Anne Tallentire (b. Armagh, Northern Ireland) has lived and worked in London since 1986. Working across a range of media with assemblage, video, sound, text, performance and photography, her practice questions the significance of the mundane and overlooked in relation to cultural, social, and architectural contexts. Solo exhibitions and projects include Shelter at Nerve Centre, Derry (2017); AS FAR AS at Hollybush Gardens, London (2016); This and other Things at IMMA, Dublin (2010); Drift: diagram xiii at Void, Derry (2002); Dispersal (work-seth/tallentire) at Orchard Gallery, Derry (2001); and Instances representing Ireland at the Venice Biennale (1999). Group shows include Truth 24 Frames per second at Dallas Museum of Art ( 2017); Keywords: Art, Culture and Society in 1980’s Britain at Tate Liverpool (2014); At your service at Technisches Museum, Vienna (2013); Winter Garden at Flat time House, London (2014); Le Monde Physique at La Galerie, CAC, Noisy-Le-Sec, Paris (2011); and Neue Welt at Frankfurter Kunstverein, Frankfurt (2001). Tallentire is represented by Hollybush Gardens, London.

Anne Tallentire is supported by the Arts Council of England through the Artists’ International Development Fund.

Department of Ultimology
What Where

Image adapted from an expired patent for a shadow-less sun dial, 1972. Courtesy of the Department of Ultimology.

What Where is a new project by the Department of Ultimology. Ultimology is the study of that which is dead or dying, absent or endangered. As a methodology for creative and critical analysis, it is being applied to the cultural calendars of the people of Graz and Styria, in an attempt to measure the relationships individuals have with specific moments, events, traditions, rituals and practices unique to their environment. For example the project studies, amongst other things, the maintenance of traditional Styrian costumes (Trachten). A tailor-made questionnaire is available for visitors to reflect on folk or cultural elements specific to their own experience. Influenced by the structuring power of the seasons, the project takes its title from the last known play by Samuel Beckett, commissioned by steirischer herbst festival in 1983.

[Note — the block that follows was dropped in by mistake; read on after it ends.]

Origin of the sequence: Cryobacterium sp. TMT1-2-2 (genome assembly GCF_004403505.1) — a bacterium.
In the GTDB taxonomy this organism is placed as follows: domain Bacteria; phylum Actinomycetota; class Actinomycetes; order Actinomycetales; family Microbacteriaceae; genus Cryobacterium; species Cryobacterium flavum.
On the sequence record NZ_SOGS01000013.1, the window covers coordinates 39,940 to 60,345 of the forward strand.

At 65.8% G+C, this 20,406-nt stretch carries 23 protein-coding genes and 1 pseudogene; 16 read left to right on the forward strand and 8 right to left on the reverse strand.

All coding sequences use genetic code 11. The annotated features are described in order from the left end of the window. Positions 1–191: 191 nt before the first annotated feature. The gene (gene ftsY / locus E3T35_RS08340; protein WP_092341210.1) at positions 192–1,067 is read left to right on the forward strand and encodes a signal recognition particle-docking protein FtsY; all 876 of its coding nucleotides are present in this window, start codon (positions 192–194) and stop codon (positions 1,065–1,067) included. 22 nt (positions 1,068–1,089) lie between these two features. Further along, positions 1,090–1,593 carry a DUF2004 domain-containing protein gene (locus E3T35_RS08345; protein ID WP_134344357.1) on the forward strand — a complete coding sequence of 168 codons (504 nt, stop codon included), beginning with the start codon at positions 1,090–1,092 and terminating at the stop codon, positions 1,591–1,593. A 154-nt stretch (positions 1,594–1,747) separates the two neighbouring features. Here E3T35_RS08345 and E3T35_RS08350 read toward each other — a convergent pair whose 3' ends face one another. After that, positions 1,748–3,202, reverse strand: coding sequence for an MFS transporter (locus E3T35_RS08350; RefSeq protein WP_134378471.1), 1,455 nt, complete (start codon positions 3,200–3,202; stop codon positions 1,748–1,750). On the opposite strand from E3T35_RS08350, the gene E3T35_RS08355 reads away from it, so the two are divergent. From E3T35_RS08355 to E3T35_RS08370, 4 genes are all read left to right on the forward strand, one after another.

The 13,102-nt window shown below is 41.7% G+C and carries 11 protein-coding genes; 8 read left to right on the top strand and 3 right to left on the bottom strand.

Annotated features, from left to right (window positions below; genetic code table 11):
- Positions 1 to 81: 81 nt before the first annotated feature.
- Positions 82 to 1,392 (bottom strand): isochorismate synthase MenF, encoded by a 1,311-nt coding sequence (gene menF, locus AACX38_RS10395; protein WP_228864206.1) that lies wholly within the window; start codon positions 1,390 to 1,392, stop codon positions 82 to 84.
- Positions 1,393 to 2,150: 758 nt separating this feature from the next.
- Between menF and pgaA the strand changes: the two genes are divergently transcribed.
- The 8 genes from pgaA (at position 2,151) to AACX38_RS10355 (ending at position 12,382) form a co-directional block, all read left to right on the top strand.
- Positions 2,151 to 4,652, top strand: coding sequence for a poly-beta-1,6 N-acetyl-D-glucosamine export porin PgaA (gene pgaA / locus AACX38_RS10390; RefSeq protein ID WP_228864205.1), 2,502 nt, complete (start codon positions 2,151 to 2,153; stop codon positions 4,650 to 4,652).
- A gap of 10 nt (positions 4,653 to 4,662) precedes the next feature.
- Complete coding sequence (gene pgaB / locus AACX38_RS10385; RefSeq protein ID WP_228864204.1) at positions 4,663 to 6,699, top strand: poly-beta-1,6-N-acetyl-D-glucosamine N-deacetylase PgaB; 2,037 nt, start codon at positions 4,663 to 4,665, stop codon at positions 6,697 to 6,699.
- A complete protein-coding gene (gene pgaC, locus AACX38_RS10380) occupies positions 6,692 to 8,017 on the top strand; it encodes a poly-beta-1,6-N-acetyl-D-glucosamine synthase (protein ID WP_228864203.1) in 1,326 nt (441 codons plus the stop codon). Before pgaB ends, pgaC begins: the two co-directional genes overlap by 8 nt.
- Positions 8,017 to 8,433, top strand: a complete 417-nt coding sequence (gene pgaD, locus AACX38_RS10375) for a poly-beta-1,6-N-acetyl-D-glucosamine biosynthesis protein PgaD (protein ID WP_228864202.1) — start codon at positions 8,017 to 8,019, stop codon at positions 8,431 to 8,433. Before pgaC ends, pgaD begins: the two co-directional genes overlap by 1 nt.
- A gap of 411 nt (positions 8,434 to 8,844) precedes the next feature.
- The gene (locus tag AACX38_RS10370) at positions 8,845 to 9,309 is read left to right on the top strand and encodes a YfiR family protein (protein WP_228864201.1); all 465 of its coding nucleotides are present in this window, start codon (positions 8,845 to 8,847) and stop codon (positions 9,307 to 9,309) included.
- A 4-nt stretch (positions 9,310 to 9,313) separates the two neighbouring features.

The first Department of Ultimology was established by Fiona Hallinan and Kate Strain as a university department in 2016 at Trinity College Dublin, Ireland. It continues to operate from its headquarters there at CONNECT Centre for Future Networks and Communications. In 2018, in cooperation with steirischer herbst, Volksfronten, the department established an Ultimology Working Group with artists/researchers Nina Höchtl and Julia Wieger in Graz, Austria.

What Where by the Department of Ultimology is commissioned by steirischer herbst 2018, Volksfronten, and produced by steirischer herbst and Grazer Kunstverein.

Triple Candie